The games will feature sports such as: Archery, Aquatics, Athletics, Badminton, Boxing, Cycling, Gymnastics, Hockey, Lawn Bowls, Netball, Rugby 7s, Shooting, Squash, Table Tennis, Tennis, Weightlifting and Wrestling.

While there is much to look forward to in these games, there are also problems associated with it.  Particularly, the process of putting these games together is not going well.  On the weekend of August 14-15, after hearing for weeks about accusations of corruption, reports about delays in building infrastructure or building improper infrastructure, and a shore of other issues, Prime Minister Manmohan Singh had to step in.  Prime Minister Singh took a drastic step by removing control of the Organizing Committee, headed by Suresh Kalmadi, and giving power to a Group of Ministers (GoM).  The ministers will have to ensure that preparations are carried through on time and that they meet world-class standards.

The breadth of the problems with these games does not end there.  One of the accusations put forth against the organizers is that they are guilty of hiring child workers, and paying them as low as 150 rupees for their work.  Other problems include the misappropriation of funds.  There are plenty of accusations going around about where some of the money given to the Organizing Committee has gone off to.  Recently, there were two members of the committee who were fired.  Kalmadi has also been asked to resign by many of his critics.

These are some of the vast issues that India will have to deal with as it prepares itself to accept countries from the world over into their home.  But, one should not dwell on the negatives affixed to how the games are coming about.  Much of the world will be looking to India in October. It will be a time to celebrate Indian culture, party, and take satisfaction in being Indian. All the negatives aside, it will be a time to show the world that India is growing, and will be a great force one day.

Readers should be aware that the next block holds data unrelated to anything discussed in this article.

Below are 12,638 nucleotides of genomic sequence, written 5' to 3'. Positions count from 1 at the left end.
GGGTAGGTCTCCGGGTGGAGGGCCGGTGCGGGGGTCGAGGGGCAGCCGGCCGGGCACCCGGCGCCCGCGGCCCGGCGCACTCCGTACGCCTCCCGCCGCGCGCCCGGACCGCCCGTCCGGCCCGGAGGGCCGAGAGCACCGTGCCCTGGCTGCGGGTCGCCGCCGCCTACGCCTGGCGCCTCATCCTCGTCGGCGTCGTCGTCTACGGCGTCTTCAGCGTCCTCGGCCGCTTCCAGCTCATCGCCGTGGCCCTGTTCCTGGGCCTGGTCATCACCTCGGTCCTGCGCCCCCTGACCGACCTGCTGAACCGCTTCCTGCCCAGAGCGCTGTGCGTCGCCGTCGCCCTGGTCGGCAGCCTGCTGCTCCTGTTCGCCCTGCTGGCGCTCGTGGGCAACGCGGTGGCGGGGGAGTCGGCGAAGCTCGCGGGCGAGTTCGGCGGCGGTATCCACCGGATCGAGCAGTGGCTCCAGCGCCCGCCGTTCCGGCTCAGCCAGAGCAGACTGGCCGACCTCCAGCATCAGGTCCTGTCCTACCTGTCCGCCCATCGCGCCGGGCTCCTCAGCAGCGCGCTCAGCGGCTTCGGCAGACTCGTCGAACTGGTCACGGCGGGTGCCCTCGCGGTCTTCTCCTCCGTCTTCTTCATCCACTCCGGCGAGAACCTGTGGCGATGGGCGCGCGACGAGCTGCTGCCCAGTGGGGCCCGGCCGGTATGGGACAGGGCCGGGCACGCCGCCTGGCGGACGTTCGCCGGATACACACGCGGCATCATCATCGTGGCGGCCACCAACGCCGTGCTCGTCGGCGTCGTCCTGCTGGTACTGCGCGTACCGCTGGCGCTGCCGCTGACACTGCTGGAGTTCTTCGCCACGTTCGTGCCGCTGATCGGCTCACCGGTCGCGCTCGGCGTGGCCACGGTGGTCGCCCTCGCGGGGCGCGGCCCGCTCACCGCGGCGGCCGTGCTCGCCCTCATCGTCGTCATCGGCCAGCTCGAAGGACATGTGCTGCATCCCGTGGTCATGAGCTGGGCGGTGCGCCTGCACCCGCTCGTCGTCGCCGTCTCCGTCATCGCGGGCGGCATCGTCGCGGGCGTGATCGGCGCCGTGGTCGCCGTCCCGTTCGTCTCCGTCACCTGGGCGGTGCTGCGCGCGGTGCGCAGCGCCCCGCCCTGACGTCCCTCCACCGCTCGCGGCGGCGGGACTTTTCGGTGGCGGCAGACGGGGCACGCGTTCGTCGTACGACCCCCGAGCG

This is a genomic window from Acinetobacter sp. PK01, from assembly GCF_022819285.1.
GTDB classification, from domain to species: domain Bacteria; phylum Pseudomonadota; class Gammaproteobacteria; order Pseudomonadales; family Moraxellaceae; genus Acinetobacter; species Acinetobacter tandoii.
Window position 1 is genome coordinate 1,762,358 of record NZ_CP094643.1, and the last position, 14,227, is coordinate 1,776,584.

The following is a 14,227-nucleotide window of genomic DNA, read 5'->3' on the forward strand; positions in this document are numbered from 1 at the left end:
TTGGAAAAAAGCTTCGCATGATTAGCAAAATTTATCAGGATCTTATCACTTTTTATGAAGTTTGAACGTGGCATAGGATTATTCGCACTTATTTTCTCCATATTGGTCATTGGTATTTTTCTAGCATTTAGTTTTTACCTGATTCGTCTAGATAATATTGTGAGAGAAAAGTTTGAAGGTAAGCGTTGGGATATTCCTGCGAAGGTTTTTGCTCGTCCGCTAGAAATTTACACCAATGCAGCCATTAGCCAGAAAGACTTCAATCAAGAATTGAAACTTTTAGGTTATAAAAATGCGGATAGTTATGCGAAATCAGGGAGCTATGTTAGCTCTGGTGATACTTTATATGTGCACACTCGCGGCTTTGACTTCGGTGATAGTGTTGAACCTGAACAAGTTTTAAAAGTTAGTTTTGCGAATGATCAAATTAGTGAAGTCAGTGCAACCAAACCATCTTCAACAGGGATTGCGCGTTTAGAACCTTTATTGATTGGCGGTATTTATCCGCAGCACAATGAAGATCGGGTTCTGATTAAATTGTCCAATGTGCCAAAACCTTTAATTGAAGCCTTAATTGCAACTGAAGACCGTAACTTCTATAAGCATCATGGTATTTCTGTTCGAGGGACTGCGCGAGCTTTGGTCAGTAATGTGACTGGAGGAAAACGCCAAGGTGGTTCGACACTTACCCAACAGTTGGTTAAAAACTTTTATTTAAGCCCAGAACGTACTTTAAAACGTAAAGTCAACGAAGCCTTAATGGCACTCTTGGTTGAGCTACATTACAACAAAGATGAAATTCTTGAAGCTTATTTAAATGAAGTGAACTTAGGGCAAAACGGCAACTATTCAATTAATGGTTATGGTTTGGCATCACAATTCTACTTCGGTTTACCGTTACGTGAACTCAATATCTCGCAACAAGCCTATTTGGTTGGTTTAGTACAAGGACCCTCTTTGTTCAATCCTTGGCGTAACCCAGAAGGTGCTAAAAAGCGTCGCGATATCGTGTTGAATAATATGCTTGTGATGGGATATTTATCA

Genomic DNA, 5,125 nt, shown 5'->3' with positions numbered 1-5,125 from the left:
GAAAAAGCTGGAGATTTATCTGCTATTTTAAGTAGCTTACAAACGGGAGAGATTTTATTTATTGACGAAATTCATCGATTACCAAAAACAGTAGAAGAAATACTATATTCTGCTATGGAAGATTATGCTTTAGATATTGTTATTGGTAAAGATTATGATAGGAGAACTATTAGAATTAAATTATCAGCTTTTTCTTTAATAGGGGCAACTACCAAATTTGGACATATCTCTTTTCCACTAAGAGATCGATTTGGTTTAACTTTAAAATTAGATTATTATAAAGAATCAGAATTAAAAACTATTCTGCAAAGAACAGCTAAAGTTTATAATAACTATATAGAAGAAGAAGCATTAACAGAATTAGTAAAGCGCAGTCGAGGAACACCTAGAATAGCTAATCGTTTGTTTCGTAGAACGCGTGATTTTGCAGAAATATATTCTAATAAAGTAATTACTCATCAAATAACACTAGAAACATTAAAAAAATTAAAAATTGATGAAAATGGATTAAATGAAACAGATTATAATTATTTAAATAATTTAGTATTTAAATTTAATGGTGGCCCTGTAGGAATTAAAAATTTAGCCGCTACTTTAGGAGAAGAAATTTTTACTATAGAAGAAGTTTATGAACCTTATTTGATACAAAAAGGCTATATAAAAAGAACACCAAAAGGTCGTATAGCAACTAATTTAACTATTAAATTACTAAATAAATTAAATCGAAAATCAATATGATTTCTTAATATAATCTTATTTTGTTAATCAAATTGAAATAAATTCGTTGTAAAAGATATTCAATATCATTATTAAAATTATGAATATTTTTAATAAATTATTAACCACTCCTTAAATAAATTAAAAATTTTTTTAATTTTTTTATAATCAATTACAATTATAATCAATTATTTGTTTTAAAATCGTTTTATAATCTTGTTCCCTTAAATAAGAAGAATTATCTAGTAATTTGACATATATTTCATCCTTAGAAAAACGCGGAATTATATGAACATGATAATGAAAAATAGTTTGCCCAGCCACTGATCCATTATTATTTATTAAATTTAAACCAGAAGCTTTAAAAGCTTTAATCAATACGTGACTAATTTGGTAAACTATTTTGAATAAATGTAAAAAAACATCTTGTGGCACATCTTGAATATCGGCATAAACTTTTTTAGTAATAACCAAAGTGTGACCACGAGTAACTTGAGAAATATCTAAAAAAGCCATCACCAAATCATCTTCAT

What You Need to Know about Commonwealth Games 2010

1. India will be hosting the Commonwealth Games for the first time. This will be the 19th round of the Commonwealth Games.

2. The 2010 Commonwealth Games is going to be largest Commonwealth Games event ever. There are going to be 17 sports and over 285 events. Also 72 nations will be competing against each other.

The Motto of the 2010 Commonwealth Games is “Come out and play”.

3. Tennis matches will be making their debut at the 2010 Commonwealth Games. Even though the sport had been on the approval list, it is only making its appearance now.

4. It has been estimated that there are over 415000 daily wage workers working on the projects related to 2010 Commonwealth Games. It is unfortunate that most of them are being paid less than minimum wages.

5. Commonwealth Games is the only multinational event in which the home nations of the United Kingdom – England, Scotland, Wales and Ireland – send separate teams to theCommonwealth Games unlike at Olympics.

6. The 2010 Commonwealth Games are going to be the most expensive Commonwealth Games ever and are going to cost the capital more than US $1.6 Billion Dollars. This does not include the amount that the capital has already spend on the infrastructure development in the city.

7. It has been estimated that over $1.94 Billion Dollars was spent on modernizing the Capital’s International Airport.

8. It has been predicted that the Commonwealth Games at Delhi will increase the capital’s GDP by 49 percent and that means it will become the richest city in the country followed by Mumbai. The year 2010 will be the first time ever GDP of Delhi will be more than Mumbai since the country’s Independence.

9. The 2010 Delhi Commonwealth Games will be the first games ever to be recognized as “Green Commonwealth Games”. This is despite the fact that there had been a felling of “heritage trees” in the forest area to make way for the game facilities.

10. The Queen’s Baton has been equipped with modern technologies such as GPS, Camera and SMS Functionality. This will prevent the baton from getting lost, allow the user to take pictures and also will send messages to the baton bearers throughout the day.

Author: Meuren Martins